Sports offer many benefits: a sense of competence, an outlet for stress, a means of maintaining physical health, and a source of community. However, there is a heightened risk of developing an eating disorder in competitive sports, particularly sports that emphasize athletes’ weight, diet, appearance, and performance. Research has found a link between eating disorders and sports such as running, cycling, wrestling, gymnastics, diving, weightlifting, and dancing.
Risk factors related to eating disorders in athletes
- Low self-esteem
- Performance anxiety
- A false belief that weight loss will lead to better athletic performance
- A genetic disposition for eating disorders
- An overemphasis of competition/success by one’s coach, family, and/or peers
- A history of trauma such as physical or sexual abuse
- A societal focus of thinness
Warning signs that an athlete may be experiencing an eating disorder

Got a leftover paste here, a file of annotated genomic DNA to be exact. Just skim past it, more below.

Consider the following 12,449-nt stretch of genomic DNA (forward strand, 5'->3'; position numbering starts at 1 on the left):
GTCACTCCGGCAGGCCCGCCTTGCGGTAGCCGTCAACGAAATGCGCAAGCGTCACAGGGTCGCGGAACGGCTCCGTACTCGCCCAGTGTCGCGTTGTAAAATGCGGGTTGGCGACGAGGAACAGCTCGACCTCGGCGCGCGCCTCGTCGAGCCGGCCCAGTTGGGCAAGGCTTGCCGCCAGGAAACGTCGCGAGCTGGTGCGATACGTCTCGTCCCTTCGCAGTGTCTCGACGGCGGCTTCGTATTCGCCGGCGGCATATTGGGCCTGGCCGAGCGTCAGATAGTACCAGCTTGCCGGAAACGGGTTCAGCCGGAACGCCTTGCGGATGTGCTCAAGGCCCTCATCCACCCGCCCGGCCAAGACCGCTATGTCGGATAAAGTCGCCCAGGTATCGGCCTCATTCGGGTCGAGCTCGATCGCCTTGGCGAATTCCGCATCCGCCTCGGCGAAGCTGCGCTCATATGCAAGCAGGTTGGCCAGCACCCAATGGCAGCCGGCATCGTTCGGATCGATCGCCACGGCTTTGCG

- Preoccupation with food, calories, exercise, weight, and shape
- Weight changes
- Changes in skin, hair, or nails as a result of malnutrition
- Irregular menstruation in females
- Calcium and bone loss, increasing likelihood of fractures
- Exercising/training more than recommended
- Reduced concentration and energy
Eating disorder recovery for athletes is possible.
For successful outcomes, it is typically recommended that you work with a mental health professional, nutritionist, and eating disorder-informed physician. More severe symptoms may be better treated in higher levels of care, such as an intensive outpatient program, residential program, or partial/full hospitalization. Group therapy is also an excellent form of support in eating disorder recovery.
To strive for continuous improvement while also accepting yourself as you are can be a challenging balance to maintain. At The Chesnut Group, we understand the pressure and unique challenges of athletes experiencing eating disorders, and are here to support you in your recovery. In addition to individual and group therapy, we will also be offering an Athlete Track within our Bridge Program for college athletes reintegrating into school after eating disorder treatment.